Which brings us to 2012. Cameron has believed in 3-D from the beginning. In fact, he’s personally responsible for the entire industry’s move toward 3-D (video of his Popular Mechanics Q & A, which digs into the "Avatar" sequels, is here). Even though everyone told him and inventor Vince Pace that 3-D filmmaking was impossible, they rigged two HD cameras together “and figured it out,” he said, proving that it could be done. Thus they changed the entertainment industry, for better or worse. (Here’s my Popular Mechanics interview with Cameron about his love of science and exploration, in which he describes his upcoming Mariana Trench dive.) Now he and Pace are testing new sophisticated servo-controlled light 3-D shoulder cameras for shooting sports and concerts, “serving broadcasters on a global basis,” Cameron said.
Thing is, Cameron knows how to handle 3-D technology and is willing to spend the money (in this case, $18 million) and time (60 weeks) to do it right. That isn’t always true of everyone else, and to his regret Cameron can’t control the way other less scrupulous people have used the technology, at both the production and exhibition end, where saving money by turning down projector lights darkens 3-D movies in theaters. (He cited Paramount and Michael Bay’s proactive approach to working with exhibs on the release of the most recent "Transformers" movie.)
The experience of watching "Titanic" is “a window into a world instead of a world outside a window,” said producer Jon Landau at a Paramount show-and-tell. Both he and Cameron believe that 3-D is about immersion. Clearly this lovingly created new version of the global 1997 blockbuster—the biggest of all time—will bring new boatloads of audiences to pay premium prices for the blown-up IMAX 3-D and 35 mm 3-D, or enhanced 2-D. Cameron explained that the 4K digital master off the original super 35 anamorphic movie is less grainy and more spectacular than the original negative. He always shoots for depth in 2-D, so it wasn’t so hard to make this work in 3-D.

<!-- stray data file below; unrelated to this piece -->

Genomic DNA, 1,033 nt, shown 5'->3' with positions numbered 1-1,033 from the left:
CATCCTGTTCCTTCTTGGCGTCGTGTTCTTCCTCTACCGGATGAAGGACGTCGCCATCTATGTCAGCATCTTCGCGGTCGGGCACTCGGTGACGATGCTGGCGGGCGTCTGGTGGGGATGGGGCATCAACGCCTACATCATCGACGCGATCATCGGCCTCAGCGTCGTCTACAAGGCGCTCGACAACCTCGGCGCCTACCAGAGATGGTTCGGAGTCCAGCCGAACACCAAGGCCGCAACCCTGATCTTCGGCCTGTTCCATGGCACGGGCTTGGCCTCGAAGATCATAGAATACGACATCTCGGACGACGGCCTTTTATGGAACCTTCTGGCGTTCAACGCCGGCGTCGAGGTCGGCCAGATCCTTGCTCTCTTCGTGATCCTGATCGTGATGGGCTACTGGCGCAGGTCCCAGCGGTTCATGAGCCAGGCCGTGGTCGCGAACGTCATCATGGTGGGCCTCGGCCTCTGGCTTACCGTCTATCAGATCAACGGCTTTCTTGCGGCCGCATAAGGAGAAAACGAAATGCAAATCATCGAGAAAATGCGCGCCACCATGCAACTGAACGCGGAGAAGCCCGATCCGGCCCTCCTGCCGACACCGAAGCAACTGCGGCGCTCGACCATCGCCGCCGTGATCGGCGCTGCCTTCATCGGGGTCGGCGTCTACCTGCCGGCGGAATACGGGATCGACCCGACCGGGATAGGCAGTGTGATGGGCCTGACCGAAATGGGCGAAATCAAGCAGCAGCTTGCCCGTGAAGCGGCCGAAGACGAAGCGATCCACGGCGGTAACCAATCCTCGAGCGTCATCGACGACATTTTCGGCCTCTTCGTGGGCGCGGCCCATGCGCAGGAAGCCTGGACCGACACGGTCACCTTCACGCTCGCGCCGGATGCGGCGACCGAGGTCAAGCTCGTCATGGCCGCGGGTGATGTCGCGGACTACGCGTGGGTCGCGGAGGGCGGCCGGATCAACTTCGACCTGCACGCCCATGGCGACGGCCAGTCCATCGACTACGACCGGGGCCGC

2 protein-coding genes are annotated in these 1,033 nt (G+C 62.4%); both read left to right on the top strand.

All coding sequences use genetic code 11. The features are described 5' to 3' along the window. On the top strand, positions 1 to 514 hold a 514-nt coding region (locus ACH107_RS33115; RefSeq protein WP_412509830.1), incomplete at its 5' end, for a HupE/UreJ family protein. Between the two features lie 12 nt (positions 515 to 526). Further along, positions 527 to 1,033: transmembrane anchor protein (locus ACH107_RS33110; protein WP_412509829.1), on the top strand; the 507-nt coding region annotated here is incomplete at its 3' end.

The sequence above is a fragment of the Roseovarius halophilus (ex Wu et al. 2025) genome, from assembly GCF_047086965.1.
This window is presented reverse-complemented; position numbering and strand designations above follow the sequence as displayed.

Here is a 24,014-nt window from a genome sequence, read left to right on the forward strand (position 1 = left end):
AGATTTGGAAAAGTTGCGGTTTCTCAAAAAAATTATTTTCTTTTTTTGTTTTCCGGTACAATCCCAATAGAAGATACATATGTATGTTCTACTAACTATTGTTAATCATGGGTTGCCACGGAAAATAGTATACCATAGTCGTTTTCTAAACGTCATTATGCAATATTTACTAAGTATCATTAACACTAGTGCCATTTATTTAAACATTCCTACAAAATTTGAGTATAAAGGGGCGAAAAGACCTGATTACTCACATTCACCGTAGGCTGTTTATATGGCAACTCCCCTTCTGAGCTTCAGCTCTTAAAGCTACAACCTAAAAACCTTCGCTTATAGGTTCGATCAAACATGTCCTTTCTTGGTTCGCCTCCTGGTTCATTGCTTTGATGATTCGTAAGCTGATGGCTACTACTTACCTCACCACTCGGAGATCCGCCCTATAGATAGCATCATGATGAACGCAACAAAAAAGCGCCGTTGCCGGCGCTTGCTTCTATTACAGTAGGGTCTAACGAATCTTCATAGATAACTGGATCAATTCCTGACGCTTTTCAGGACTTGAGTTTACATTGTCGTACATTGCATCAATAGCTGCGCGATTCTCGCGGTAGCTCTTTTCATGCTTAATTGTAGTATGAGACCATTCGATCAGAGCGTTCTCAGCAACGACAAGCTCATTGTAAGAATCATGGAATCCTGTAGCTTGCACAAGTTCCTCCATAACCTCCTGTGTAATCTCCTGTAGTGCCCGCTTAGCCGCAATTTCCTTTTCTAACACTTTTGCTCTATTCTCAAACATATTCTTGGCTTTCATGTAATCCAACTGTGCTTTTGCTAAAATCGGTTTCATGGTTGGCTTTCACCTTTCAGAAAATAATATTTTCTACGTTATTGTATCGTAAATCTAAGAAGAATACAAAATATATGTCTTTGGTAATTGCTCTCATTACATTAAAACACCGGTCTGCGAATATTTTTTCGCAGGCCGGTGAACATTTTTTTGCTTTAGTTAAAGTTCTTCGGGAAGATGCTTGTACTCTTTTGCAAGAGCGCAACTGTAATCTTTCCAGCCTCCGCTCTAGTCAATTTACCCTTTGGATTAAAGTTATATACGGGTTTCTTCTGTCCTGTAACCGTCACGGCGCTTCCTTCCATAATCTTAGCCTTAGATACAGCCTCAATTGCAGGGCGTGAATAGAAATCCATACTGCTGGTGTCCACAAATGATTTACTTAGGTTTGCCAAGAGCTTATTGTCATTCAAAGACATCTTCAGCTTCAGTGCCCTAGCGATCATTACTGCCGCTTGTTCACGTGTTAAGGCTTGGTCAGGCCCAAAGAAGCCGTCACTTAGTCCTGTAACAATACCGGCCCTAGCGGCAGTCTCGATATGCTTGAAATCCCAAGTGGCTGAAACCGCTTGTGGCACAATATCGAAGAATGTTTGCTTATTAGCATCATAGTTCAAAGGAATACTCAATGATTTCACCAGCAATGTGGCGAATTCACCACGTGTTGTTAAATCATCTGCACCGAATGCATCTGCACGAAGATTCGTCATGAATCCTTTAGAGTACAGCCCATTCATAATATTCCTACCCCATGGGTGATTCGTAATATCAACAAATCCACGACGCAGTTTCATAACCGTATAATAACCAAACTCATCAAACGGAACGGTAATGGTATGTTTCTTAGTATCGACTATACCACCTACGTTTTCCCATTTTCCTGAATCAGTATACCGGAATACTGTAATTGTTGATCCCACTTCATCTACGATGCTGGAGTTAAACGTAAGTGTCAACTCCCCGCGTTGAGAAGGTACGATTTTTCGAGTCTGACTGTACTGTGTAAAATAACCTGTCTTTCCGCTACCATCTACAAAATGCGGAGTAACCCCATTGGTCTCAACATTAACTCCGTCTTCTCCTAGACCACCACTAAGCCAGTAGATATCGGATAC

Cameron has a rationale behind his love of 3-D. It has to do with the way the human eye works, he said at Popular Mechanics: “3-D is a better way to watch stuff, it’s the way we see the world. Everybody’s got two eyes. Our brains have been hardwired for 200 million years to think in stereoscopic vision. There’s a greater alignment with the way the human sensory system works. We see in color, hear spatially.”
And the movies have moved from black-and-white mono to wide screen color, surround sound and 4-D seats. “Where we are now is equivalent to 1903 in the automotive industry,” he told me in our interview. “Mistakes have been made, the market needs to be fully defined. 3-D is with us to stay. The lesson learned is that the studios can’t abuse the audience and expect to charge premiums—when almost half the movies are in 3-D. You might have to charge a discount. My point is that when 3-D becomes the norm, you can’t charge a premium for the norm.”
The next step will be going to higher frame rates in movie theaters, from 24 frames per second to 48 and 60 as well, he said. It will improve camera pans so they won’t strobe, which is more noticeable in 3-D. “It’s easily achievable to change the rate of display. It’s just a firmware update for projectors.”
On the "Avatar" sequel front, of course there will be enhancements, as the design process is under way even as Cameron works on the script. He is talking about developing a new tool set, including a render engine, he told me, a new animation tool for virtual production. “We need to do it right. We’re in heavy design for the first year and will start virtual production next year.”
While some of us remain skeptical about 3-D (unless Pixar, Cameron or Bay does it right)—I love 2-D, and see no need to improve on it—Cameron insists that 3-D is here to stay: “It’s how we see.”